Saturday, March 08, 2008

My Art - A Personal Manifesto for Experiential Realism

"Quoile River, near Downpatrick"
December 2007-February 2008.
Oils on canvas, 70 cm x 50 cm.

For some time I have been trying to form my own ideas about the “why” of art, the role of art in today's world. Then I realised that this was far too big a question for me, since art covers such a multitude of activities and fulfils an important role in such varied circumstances. In the end, I decided that the question I needed to answer was, “Why my art?” What is it that I am trying to do, what is it that I think of as being important and what do I reject.

In a previous attempt (18th, February, 2007, to be exact) to understand my own art, I considered the way we look at things. We do not see objects and scenes in the rigid way that a camera records them. We move our heads (and we have two eyes, giving us stereo vision, which means that sometimes one eye can see what the other can not), our eyes can appreciate a much greater range of colours and shades than a camera normally records and we look at different parts at different times, mentally blending our observations into the one perception.

Although not intentionally distorting what I am seeing, when painting I quite automatically incorporate this way of viewing into the result. Perspective - whilst appearing to be essentially correct - will be "adapted" so that vertical lines may no longer be precisely vertical, angles may change to make the view more dramatic or to reveal a greater area (as from a different viewing point). One of the rules of human observation is that one "notices" more that which one is interested in, so colours can appear more vivid and objects larger! Everything one is interested in is in focus because one automatically focuses on the part which is being observed. Based on this, I have named the way I work as “Experiential Realism”, meaning that the realism of the painting is tempered and modified by the way that I experience the scene.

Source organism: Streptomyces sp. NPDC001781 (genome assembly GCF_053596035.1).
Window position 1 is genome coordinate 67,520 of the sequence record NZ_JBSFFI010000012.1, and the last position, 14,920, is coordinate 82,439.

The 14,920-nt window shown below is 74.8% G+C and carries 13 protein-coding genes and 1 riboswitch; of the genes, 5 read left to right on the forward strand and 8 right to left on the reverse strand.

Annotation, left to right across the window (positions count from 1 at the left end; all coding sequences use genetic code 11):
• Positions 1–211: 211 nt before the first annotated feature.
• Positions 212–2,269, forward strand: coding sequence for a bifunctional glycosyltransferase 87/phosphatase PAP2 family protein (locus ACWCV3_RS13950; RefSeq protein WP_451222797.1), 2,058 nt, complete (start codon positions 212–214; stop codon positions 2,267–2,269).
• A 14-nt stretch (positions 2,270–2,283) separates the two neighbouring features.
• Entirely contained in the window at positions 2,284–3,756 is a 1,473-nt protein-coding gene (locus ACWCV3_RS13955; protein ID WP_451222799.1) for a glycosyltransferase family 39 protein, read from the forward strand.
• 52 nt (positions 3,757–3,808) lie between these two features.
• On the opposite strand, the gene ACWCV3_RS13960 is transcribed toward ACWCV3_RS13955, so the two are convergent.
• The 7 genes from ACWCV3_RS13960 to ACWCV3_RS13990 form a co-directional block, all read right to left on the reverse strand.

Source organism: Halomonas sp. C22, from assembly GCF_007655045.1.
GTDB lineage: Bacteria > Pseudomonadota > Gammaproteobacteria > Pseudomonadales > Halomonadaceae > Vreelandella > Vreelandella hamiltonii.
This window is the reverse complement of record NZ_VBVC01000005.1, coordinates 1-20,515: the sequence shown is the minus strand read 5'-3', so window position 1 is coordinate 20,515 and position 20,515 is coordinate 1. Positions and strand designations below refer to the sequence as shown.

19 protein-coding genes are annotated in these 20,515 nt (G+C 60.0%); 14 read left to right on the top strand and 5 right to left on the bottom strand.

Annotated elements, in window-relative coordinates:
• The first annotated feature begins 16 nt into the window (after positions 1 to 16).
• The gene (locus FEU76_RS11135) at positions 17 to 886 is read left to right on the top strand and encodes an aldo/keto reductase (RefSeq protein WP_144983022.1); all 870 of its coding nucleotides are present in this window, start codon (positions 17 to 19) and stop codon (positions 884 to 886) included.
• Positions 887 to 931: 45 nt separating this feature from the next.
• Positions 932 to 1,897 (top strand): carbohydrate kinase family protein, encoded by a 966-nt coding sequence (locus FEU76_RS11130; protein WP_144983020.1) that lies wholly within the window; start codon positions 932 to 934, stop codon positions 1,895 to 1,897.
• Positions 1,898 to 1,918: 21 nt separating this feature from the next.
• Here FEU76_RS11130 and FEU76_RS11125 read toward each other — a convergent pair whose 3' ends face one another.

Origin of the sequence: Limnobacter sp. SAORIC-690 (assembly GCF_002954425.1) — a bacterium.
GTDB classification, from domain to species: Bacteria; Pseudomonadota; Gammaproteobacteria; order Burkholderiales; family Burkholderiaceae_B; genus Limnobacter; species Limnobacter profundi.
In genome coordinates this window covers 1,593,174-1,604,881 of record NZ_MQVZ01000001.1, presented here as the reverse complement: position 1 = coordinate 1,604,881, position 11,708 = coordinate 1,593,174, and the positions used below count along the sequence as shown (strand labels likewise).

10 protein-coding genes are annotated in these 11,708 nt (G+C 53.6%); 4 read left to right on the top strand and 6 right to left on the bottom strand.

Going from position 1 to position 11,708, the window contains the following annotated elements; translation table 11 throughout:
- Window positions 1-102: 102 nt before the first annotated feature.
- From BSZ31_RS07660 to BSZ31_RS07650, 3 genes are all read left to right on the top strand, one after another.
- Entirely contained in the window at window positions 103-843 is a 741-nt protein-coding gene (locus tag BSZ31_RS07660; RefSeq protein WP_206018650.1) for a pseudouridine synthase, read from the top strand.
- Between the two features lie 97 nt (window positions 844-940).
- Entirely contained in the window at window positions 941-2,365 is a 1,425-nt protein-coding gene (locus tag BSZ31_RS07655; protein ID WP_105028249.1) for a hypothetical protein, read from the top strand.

The result of this thinking is:

A Personal Manifesto for Experiential Realism

I reject:
  • Art as decoration, as wallpaper.
  • The possession of art as a means of establishing intellectual status.
  • The media as the message.
  • The display of skill as the purpose of art.
  • The idea as art.
  • Other people's conventions of beauty and ugliness.

I embrace:

  • Art as the conveyor of meaning.
  • Art as a stimulus to feeling and emotion.
  • The use of the illusion of depth in painting.
  • Depth of meaning in art.
  • Art as a teller of stories.
  • The beauty that I perceive and experience, without reference to the strictures of others.
  • I embrace the beauty of the ordinary, the every-day activities of people in their everyday surroundings, the beauty of the ordinary street, the ordinary house, the ordinary shop.
  • I embrace the portrayal of landscape as it is, part natural, part man-made.
  • I embrace the portrayal of the world of today as it is, a mixture of old and new.

Thomas Spencer.

Historical Comment:

In art history, Realism was a late 19th century art movement which was concerned with the accurate and apparently objective description of the ordinary, observable world. The Realists attempted to depict the lives and appearance of ordinary people. Social Realism developed from this, in the early 20th century, as a movement particularly concerned with depiction of the poor and thus it criticised the social environment that caused the poverty and misery. Essentially, whatever their value as works of art, Social Realism was a form of propaganda endeavouring to change social attitudes. The original Realists were also propagating a view, although a rather simpler one, that the lives of ordinary people were just as suitable a subject for major works of art as the lives of the rich and powerful.

Both were reactions to prevailing viewpoints, as is my own. My point is that the realistic depiction of every day life and places is still worthy of depiction in serious works of art. It is not simply the domain of the hobbyist and the part-time painter. And has certainly not been made defunct by the advent of photography! However, I think that such painting has to rise above mere mechanical recording, which is why I prefer the term, "Experiential Realism", as referring to my type of art. My depictions are influenced by my experience of the scene and this is determined by both my physical and mental characteristics.

Nb: This Manifesto should not be taken as meaning that I consider other types of art as necessarily unimportant and unable to fulfil important functions – or even that I cannot appreciate them! Just that they are not important to me, within the context of my own work and intentions.

1 comment:

Troy Camplin said...

There is something incredibly lovely about this piece. It's a realist piece, but there is something more to it that shines through.